A couple of ago, I took my dog for a visit to the vet, and as part of our annual exam, the veterinary technician asked me what I fed him. I mentioned the main source of food and said that we supplement with about 20% table scraps.
Later in the visit, she said that she would send me home with some information that would help us feed our dog “a healthier diet.”
It got me thinking about the history of domesticated dogs and what their owners feed them. Since the beginning, dogs have been fed table scraps, supplemented by what they hunted or scavenged on their own. So how did we move away from that to what most of us do today?
Let’s start at the beginning.
In 1860, the first processed dog food was introduced by James Spratt, of Cincinnati, Ohio who developed a biscuit made of wheat, beet root, vegetables and beef blood. His inspiration for this product came from watching stray dogs eat hardtack thrown away by sailors coming off ships in port at Liverpool. The name of this new product was Spratt’s Patent Meat Fibrine Dog Cakes. It began to sell well, and soon, other companies began to make baked dog products, too.
The depression in the 1930’s also prompted dog owners to look to grains and cereal product, rather than meat, as a less expensive method of feed their pets. Canned meat products were introduced in the 1940’s and in 1943, dehydrated dog food was introduced, with the instructions: “just add water.” The new dehydrated foods were more shelf-stable (they could be stored in warehouses, store shelves and homes for months). They were also lightweight, and therefore easier to ship and to carry home.
Sales of dry processed dog foods picked up considerably after World War II. Mill operators, grain dealers and meat packing plants were finding that the pet food industry would pay for waste products that would otherwise be discarded. Meat products and grain products were cooked together for many hours or days to kill bacteria and disease. The final mix was then formed into pellets — just like those fed to horses, goats, rabbits and other animals. These dog pellets were easily bagged for convenience.
Dry dog food was sold in either baked biscuit form or pellet form. Around this time, the Purina company developed a new t
echnique called “extrusion”. The extrusion process consisted of combining and cooking the ingredients together in a liquid form, and then mechanically pushing them through the extruder, which expands the piece of dog food and then it is baked again. These dog food pieces were much larger and lighter than pellets, and they became popular with consumers who wanted to get more for their money.
By the late 1960s, most dog owners enjoyed the convenience of feeding canned or dry dog foods. And the veterinary industry began promoting the idea that protein diets were incomplete, and needed to be supplemented with additional vitamins, minerals, and carbohydrates. Dog food companies began positioning their foods as “complete.” Other innovations followed, such as kibble that makes its own “gravy,” making the kibble into various shapes, and using dyes to vary the kibble’s color for a more natural appearance.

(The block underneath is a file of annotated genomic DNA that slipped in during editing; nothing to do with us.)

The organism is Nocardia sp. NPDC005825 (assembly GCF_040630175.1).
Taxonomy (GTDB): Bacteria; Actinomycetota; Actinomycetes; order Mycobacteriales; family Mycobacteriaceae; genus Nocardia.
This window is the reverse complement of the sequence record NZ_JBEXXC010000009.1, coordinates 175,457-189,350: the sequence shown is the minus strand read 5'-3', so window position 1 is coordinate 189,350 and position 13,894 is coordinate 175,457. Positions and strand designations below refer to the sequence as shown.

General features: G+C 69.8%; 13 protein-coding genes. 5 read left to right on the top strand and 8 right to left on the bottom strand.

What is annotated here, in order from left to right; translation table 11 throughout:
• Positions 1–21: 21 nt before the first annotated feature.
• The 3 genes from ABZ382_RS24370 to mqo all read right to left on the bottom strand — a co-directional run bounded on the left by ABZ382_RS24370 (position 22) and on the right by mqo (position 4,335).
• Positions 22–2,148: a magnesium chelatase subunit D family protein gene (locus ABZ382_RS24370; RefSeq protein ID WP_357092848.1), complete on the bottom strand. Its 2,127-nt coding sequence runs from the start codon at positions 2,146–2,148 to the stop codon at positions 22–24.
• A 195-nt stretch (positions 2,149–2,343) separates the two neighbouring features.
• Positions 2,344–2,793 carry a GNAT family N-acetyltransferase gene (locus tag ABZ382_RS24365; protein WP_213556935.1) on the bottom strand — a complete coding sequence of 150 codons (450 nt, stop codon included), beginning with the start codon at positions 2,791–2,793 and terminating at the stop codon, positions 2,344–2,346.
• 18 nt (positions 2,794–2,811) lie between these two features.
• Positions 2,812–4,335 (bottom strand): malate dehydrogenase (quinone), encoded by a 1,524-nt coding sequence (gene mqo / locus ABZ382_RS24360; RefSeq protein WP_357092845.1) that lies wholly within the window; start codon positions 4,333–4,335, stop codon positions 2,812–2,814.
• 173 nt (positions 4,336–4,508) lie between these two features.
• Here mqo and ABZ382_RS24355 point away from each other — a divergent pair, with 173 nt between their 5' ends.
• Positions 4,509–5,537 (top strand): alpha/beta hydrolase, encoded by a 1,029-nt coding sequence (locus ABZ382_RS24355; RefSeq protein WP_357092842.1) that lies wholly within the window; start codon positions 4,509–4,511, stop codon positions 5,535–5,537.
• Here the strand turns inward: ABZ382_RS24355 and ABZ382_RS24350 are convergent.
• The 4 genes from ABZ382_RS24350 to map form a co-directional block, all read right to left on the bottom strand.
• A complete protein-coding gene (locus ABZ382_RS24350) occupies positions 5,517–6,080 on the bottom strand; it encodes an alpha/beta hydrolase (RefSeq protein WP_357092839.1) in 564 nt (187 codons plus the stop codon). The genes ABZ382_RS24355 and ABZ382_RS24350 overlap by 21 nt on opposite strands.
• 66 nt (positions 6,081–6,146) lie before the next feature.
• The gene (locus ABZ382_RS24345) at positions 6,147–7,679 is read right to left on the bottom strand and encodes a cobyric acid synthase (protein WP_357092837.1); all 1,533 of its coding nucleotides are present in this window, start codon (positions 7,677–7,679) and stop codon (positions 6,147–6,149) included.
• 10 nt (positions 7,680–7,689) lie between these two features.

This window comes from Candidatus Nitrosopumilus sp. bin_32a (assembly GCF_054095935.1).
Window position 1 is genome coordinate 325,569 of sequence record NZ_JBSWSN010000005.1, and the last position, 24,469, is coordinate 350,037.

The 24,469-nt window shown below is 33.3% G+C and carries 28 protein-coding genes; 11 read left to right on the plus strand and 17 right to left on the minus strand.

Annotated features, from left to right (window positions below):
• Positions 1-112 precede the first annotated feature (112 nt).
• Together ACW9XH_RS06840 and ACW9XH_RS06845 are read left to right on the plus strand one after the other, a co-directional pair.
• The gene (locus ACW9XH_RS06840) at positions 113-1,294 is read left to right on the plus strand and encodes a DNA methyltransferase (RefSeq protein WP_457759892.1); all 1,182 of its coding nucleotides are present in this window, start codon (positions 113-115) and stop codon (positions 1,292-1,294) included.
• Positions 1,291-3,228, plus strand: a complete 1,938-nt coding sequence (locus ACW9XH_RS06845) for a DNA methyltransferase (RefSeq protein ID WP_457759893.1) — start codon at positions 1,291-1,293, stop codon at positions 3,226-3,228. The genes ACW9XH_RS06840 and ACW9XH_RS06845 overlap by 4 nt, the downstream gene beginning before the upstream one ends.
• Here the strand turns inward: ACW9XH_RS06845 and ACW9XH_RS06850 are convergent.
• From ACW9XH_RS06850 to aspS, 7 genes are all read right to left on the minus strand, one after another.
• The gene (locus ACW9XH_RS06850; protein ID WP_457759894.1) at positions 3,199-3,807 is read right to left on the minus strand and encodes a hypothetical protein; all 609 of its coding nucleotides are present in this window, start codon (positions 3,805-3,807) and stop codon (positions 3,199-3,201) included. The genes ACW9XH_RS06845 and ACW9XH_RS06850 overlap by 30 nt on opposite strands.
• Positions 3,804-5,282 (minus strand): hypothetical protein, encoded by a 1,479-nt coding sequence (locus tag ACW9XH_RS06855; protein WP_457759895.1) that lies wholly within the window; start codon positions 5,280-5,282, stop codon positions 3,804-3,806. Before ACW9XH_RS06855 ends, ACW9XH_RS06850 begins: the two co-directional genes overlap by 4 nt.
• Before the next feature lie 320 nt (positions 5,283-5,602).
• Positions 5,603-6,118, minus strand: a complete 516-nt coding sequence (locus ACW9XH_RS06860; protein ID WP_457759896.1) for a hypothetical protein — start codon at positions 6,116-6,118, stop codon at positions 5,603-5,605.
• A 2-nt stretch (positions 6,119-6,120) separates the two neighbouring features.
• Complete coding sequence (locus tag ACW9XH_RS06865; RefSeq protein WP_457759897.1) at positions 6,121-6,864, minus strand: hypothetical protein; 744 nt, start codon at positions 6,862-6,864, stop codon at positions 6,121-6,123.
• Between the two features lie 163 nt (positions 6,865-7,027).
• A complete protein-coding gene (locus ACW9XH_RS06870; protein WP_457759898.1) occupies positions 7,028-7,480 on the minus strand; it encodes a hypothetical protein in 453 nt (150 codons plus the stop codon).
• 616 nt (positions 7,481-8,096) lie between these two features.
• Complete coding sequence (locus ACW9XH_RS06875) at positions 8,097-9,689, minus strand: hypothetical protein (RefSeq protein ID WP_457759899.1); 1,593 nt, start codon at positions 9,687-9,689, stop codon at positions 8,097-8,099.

The next advance in commercial dog food was specialty diets, formulated for specific diseases or disorders in pets. Dr Mark Morris DVM, founder of Hill’s Pet Products (Science Diet) was the first in the field to develop this idea. The Purina Company quickly followed, along with several other companies. Only veterinarians offered these prescription products at first. Today, there are dozens of specialty diets available, including diets for specific breeds. For example, one of the most popular brands available, Purina’s Pro Plan Dog Food, includes varieties for sensitive stomach or sensitive skin, weight management, and formulas for puppies or senior dogs.
Today’s dog foods follow trends in human dietary fashion. More and more people are feeding their dogs a raw diet designed to mimic the dog’s natural diet without human intervention (the original Paleo diet). New dog food companies have arisen to offer frozen raw patties that are convenient to feed (but still include fruits, vegetables and nutrients said to “fortify” plain meat in the dog’s diet). Others advertise ingredients that are Certified Organic, locally sourced, “human grade,”or hypoallergenic.
There are hundreds of dog food companies and brands to choose from. The pet food industry has become a consumer products industry, as evidenced by the top five pet food brands globally: Mars, Inc., Nestle, Colgate-Palmolive, Procter & Gamble and Del Monte. At the other end of the spectrum are small, local companies like Muenster Milling. This third-generation family business — which even grows its own wheat and corn — only sells its food in Texas, Oklahoma and Louisiana.
Cooking at home and even customized diets are on the rise. With customized diets, individual portions of food tailored to your dog’s preferences, age, breed, health needs and lifestyle are delivered to your door. For obese dogs, food that’s low-carb, low-fat, and pre-portioned are available. The bottom line is this: you are qualified to determine a healthy diet for your dog. Find out what he or she needs, and feed that. You do not need a veterinarian to help you decide what’s best for your dog to eat. Options are out there. No one cares for your dog as much as you do, and you are the only one whose opinion is motivated only by your dog’s best interests.
Special thanks to B-Naturals, The Bark Magazine, PetFoodIndustry.com, and DogFoodAdvisor.com.